A row has erupted after north London’s Tricycle theater refused to host the UK Jewish Film Festival because it is sponsored by the Israeli Embassy.

The theater has hosted the awards for the last eight years, but this year told executive director Judy Ironside that due to the situation in Gaza, hosting an event funded by the Israeli government would be unacceptable.

Ironside said: “We have always sought to convey a wide perspective on the conflicts in the Middle East and initiate open dialogue with our audiences and guest speakers, and the Israeli Embassy have always supported us in this. The Tricycle have refused to take this into account in their decision.”

The UKJFF added that the embassy had funded the event for 17 years and that the festival was apolitical, but the Tricycle’s artistic director Indhu Rubasingham explained the theater still wishes to host the UKJFF if no funding comes from the Israel government – or any other governmental agency in the region.

“The festival receives funding from the Israeli embassy,” said Rubasingham, “and given the current conflict in Israel and Gaza, we feel it is inappropriate to accept financial support from any government agency involved.

“We offered to provide alternative funding to cover the loss of the contribution from the Israeli embassy. We want the festival.

However, the UKJFF decided it was not willing to decline sponsorship from the Israeli embassy and, to our regret, withdrew the festival from the Tricycle.”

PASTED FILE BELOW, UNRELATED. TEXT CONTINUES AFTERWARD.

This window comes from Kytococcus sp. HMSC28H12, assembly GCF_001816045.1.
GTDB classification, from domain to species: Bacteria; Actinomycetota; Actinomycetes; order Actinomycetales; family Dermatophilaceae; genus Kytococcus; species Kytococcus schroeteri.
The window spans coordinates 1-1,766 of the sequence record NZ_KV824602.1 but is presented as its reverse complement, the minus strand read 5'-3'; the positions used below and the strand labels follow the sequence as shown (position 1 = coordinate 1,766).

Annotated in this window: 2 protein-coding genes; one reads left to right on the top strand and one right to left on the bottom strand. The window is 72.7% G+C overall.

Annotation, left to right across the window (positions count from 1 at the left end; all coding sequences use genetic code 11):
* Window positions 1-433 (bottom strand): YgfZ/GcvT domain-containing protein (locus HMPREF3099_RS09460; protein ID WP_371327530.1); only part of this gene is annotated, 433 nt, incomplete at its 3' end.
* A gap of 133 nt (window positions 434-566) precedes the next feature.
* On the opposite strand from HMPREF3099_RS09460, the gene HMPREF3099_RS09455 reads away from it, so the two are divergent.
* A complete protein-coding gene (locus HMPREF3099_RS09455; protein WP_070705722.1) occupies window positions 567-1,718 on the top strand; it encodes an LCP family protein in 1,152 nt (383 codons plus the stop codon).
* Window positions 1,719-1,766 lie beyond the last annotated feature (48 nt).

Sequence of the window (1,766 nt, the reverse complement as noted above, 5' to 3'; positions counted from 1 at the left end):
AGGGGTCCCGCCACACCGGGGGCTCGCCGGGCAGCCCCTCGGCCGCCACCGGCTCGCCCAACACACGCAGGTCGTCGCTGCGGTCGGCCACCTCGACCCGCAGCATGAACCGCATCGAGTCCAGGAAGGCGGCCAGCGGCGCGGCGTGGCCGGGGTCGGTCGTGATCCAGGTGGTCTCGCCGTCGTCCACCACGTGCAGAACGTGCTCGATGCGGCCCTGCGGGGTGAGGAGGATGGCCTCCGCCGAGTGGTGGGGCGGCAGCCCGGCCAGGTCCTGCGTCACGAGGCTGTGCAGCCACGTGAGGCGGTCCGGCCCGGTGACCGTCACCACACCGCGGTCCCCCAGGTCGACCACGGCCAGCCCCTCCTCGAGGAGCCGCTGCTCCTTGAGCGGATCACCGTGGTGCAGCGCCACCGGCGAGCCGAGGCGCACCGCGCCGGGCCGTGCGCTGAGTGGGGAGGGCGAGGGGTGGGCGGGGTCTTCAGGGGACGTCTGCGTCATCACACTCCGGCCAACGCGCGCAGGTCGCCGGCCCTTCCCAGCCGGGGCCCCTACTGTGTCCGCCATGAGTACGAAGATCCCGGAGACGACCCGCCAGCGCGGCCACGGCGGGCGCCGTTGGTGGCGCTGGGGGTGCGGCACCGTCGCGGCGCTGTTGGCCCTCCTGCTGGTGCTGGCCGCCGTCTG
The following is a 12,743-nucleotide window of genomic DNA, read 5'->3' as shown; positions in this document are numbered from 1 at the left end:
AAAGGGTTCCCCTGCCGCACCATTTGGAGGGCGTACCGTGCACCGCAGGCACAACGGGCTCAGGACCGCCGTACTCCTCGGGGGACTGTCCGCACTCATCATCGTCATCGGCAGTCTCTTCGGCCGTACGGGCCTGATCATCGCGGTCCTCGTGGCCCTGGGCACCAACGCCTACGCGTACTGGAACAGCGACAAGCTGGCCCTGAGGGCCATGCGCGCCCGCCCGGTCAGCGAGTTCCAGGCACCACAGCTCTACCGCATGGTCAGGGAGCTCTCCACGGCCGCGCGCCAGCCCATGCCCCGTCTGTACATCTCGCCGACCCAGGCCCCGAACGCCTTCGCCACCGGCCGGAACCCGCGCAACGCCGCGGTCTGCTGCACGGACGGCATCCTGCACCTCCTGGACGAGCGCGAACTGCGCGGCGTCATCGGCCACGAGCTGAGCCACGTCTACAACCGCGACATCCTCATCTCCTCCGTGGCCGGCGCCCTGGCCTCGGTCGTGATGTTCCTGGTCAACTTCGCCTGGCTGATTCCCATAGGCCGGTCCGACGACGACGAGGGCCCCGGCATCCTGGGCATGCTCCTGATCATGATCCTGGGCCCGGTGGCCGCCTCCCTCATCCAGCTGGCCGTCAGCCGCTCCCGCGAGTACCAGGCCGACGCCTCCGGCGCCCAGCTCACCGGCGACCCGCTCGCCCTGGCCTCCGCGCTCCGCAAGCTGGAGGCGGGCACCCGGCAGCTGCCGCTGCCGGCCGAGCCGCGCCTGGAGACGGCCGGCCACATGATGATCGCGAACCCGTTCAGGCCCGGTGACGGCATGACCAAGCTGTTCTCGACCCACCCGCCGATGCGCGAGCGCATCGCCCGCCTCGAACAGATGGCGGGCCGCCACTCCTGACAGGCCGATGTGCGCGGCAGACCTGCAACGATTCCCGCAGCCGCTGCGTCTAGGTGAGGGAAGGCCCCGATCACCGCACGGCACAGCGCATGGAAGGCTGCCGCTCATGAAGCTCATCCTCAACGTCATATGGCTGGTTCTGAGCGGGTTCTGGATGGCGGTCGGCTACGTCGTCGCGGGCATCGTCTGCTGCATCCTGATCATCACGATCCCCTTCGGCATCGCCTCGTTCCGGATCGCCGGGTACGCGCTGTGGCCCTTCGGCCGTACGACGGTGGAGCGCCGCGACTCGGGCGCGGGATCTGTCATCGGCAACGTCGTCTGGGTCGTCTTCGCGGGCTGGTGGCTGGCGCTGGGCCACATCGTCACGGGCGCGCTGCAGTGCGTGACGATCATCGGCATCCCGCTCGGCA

Actress Maureen Lipman said in a statement that it was a “punishment” of Jewish people.

“The Tricycle Theater under Nick Kent had a stunning history of truthful story telling,” she said. “A great part of its support and its audiences came from the Jewish sector. We always knew that even if we disagreed with the message, we accepted that it came from a reasoned and balanced argument.

“Today that ceased. The Tricycle have decided to punish Jewish people in the Diaspora for one view of what is taking place in the Middle East and that is quite unacceptable.”

Stephen Pollard, editor of the Jewish Chronicle, stated on Twitter: “Be clear on this. @tricycletheatre is now officially antisemitic.

It is singling out the Jewish state for boycott.”

In 2012, the theater hosted comedian and activity Mark Thomas’s show, Extreme Rambling (Walking The Wall), a one-man gig about his efforts to walk the length of the Israeli West Bank barrier.

And last year it showed the film A Bottle in the Gaza Sea, which told the story of a Palestinian and an Israeli becoming close friends, and working to change the conflict that has separated their cultures.

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